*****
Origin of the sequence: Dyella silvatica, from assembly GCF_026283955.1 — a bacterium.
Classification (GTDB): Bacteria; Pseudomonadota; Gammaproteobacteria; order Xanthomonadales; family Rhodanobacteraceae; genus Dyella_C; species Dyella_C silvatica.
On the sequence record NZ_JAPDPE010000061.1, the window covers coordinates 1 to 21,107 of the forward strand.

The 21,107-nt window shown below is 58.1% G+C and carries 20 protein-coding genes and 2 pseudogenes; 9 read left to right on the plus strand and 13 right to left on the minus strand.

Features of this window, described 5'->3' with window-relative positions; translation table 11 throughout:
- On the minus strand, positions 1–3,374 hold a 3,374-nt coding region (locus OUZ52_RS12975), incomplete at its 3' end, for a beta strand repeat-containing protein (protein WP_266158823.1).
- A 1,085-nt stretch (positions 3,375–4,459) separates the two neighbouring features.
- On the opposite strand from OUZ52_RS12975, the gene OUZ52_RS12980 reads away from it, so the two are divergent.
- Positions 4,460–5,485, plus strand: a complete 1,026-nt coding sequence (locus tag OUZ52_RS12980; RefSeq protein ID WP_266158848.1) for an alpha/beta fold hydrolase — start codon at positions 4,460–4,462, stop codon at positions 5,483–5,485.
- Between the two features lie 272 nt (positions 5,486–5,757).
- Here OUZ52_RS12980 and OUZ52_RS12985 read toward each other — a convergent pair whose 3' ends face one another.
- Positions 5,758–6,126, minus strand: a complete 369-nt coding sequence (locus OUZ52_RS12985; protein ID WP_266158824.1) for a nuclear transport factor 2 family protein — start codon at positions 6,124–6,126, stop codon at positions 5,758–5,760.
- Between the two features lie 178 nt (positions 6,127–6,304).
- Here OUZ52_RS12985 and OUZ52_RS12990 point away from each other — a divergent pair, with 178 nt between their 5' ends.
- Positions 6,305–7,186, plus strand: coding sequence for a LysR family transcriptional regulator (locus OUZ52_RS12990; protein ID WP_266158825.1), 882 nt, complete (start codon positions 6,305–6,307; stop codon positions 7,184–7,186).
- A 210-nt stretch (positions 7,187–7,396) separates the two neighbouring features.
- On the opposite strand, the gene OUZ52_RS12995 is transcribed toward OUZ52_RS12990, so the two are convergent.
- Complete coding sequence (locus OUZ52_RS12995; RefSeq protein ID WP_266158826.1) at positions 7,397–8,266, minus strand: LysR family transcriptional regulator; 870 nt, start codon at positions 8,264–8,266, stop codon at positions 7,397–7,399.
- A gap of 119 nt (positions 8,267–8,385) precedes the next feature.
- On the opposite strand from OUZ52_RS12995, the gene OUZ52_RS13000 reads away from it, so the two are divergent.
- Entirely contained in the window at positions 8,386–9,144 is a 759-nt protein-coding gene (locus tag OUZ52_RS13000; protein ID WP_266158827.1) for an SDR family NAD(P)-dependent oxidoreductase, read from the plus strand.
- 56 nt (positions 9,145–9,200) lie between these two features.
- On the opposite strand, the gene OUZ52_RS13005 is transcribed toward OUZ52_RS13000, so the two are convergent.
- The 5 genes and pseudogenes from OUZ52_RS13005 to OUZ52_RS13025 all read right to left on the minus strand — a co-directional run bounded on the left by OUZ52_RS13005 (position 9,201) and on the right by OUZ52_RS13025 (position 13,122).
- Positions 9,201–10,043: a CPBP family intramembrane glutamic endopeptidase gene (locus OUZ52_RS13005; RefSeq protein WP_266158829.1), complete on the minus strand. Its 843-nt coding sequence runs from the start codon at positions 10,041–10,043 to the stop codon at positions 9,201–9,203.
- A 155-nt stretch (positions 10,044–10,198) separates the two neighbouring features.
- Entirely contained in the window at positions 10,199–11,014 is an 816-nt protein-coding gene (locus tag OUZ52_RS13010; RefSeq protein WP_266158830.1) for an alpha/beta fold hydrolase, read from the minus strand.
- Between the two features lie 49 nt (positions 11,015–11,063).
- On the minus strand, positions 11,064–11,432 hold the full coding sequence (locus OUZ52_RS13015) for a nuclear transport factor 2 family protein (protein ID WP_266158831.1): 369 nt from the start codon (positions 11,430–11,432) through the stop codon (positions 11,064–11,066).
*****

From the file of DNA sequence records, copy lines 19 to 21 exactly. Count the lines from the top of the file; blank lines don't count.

- A gap of 119 nt (positions 8,267–8,385) precedes the next feature.
- On the opposite strand from OUZ52_RS12995, the gene OUZ52_RS13000 reads away from it, so the two are divergent.
- Entirely contained in the window at positions 8,386–9,144 is a 759-nt protein-coding gene (locus tag OUZ52_RS13000; protein ID WP_266158827.1) for an SDR family NAD(P)-dependent oxidoreductase, read from the plus strand.